Let's see if I can get @W4DOI or @KW4TO to chime in? They both have 7100's and have used them in the field. My only beef with them in the field is that the 7100 has an awkward shape. Another option is the upcoming ICOM 705 but it's a QRP and QRPp rig with a max of 10W 😞 And then there's my HF rig, the Yaesu 891, I love its TX/RX capabilities. The menus take a bit of getting used to and, unfortunately, it's HF only. But I love it. The real question is the phrase: 'disconnect and go'. Does that mean on foot, bicycle, motorcycle or car. If it's car, then the sky's the limit. If it's anything less, then weight and size, obviously, become a consideration...
  21. Yeah. It is really disheartening to see our fellow citizens refusing to inconvenience themselves to slow the spread. In any event, I have not checked myself, but the word is the the Marine Corps signup is still not working.
  22. I found the comments about the types of traffic into net control during the immediate earthquake aftermath interesting. I participate in SKYWARN as a Ham spotter (I'm sure many on here do as well). The NWS is specific about the types of reports they want to hear. The net control script even details the specific types of information that operators are asked to report. How many times have you heard "Well, it's still sunny here" or "It just started raining" or whatever? Then again, if you listen to the HF bands at all, you will hear all manner of butchered phonetic alphabets. As a newbie who learned that it was critical to use the International Phonetic Alphabet, it is both surprising and confusing to hear the lack of discipline among Hams. Is "kilobyte" equivalent to "KB" or just "K"? When someone says "whiskey three tequila sunrise" are we having cocktail hour or is that a call sign? For those of you who come from a military background, the level of discipline (or lack) is probably a serious concern. I grew up as a sailor, racing small boats, teaching sailing, and serving as a race patrol for large regattas. Once, I was racing Lasers when I was in high school. It was a very windy day, and everyone kept capsizing. Usually it is very easy to right a Laser and continue on. But this day, the wind and waves were so high that I could not keep the bow into the wind. A "crash boat" (race patrol) came along to assist. I needed one thing: hold my bowline and keep the bow of my boat into the wind. Well, this guy had operated a crash boat before and supposedly knew what he was doing. But he could not keep the outboard engine away from me -- remember, I was in the water at this point. After having him bring the propeller dangerously close to me twice, I sent him on his way figuring that I might struggle to right the boat, but at least I would not need need stitches. The point of the story is this: Despite having the best of intentions, experience levels for any acquired skill vary widely without standardized training, testing and practice. Operating an outboard motor boat is not very hard until the conditions become less than ideal, then it starts to get more difficult to make the boat do what you want it to do. The same would appear to apply to Amateur Radio. So if we are going to have a cadre of EmComms Operators that are prepared to deploy (whether on their own initiative or as part of an agency response) training and maintenance of skills will be critical. In the case of SKYWARN or the earthquake comms, many people seem to want to participate. They have a license and they want to talk on the air. If they stopped and considered that their non-essential traffic might delay a report of something essential, people would probably stop before picking up the mic. For an EmComms squad to be effective, this process must be ingrained. Just my 2¢. And take it with a grain of salt, cause I have only had my license a few months. I barely know what I am taking about when it comes to Amateur Radio. Skip W3PDP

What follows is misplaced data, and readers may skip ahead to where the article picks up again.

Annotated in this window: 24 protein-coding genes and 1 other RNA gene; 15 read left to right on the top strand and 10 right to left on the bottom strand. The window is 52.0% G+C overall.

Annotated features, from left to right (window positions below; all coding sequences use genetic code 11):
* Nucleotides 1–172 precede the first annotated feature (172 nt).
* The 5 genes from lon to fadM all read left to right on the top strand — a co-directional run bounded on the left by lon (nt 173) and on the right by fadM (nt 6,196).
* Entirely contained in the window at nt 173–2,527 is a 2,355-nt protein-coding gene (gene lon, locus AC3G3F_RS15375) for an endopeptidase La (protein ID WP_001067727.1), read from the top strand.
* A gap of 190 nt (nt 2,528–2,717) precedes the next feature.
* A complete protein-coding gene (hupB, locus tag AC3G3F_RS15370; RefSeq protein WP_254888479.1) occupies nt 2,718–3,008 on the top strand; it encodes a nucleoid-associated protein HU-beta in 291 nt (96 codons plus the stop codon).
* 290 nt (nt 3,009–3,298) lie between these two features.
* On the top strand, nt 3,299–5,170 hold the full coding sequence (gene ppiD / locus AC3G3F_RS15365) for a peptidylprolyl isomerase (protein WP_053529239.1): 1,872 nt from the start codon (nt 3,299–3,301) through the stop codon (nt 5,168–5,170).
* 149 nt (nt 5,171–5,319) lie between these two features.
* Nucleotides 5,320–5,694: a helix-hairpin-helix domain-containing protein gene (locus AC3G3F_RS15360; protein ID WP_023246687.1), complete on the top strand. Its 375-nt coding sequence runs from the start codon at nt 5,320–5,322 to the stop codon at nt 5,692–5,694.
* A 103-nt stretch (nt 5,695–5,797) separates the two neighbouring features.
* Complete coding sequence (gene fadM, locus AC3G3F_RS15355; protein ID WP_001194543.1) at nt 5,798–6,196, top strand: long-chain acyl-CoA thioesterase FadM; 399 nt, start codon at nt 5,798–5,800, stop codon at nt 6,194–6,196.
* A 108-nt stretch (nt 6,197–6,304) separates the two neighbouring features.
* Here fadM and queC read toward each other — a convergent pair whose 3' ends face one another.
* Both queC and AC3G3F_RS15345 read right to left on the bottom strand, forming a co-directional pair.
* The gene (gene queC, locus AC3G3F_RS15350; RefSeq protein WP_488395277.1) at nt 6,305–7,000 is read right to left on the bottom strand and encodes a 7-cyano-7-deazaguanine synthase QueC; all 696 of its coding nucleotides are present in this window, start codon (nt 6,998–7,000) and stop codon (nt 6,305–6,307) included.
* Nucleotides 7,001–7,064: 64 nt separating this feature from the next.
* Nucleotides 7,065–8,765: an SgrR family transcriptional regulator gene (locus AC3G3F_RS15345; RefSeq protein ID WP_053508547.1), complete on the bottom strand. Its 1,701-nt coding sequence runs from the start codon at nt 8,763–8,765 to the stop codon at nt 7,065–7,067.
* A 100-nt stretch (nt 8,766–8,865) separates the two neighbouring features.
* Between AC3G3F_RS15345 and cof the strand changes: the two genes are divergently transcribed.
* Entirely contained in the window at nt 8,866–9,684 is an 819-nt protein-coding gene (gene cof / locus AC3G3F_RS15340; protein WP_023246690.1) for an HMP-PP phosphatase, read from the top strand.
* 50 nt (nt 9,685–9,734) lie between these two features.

23. W3PDP

    Icom IC-7100?

    I currently have the following gear in my shack: Icom ID-5100 for VHF/UHF Icom IC-7300 for HF ADG AT-100 Pro II Tuner for the HF rig Bioenno 40 battery Rig runner (coming soon: PWR Gate) In my car, I have another Icom ID-5100. I have been thinking about how to have a cost-effective go-rig for emergency comms (MCACS, ARES, event support, etc). Right now, it would be a hassle to pull gear out of my shack to take with me. I have been thinking about getting an Icom IC-7100 for use as an on-the-go rig. Given its VHF, UHF and HF capability, and the fact that it is a mobile rig, I could set it up in an Otter box or the like and have it ready to go. New it retails for around $1000. Second hand it tends to sell for $700-800. Is this a bad idea? Would that radio work for a field radio? Or would I be better off setting up my shack radios in a box so I can quickly disconnect and go? I am pretty new at all this, so I'd appreciate the benefit of your experience. 73, Skip W3PDP
  24. Next year I'm going back to my old setup. This is workable, but...
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    Please change the file extension from .txt to .mc and change the name in the S&P F9 macro.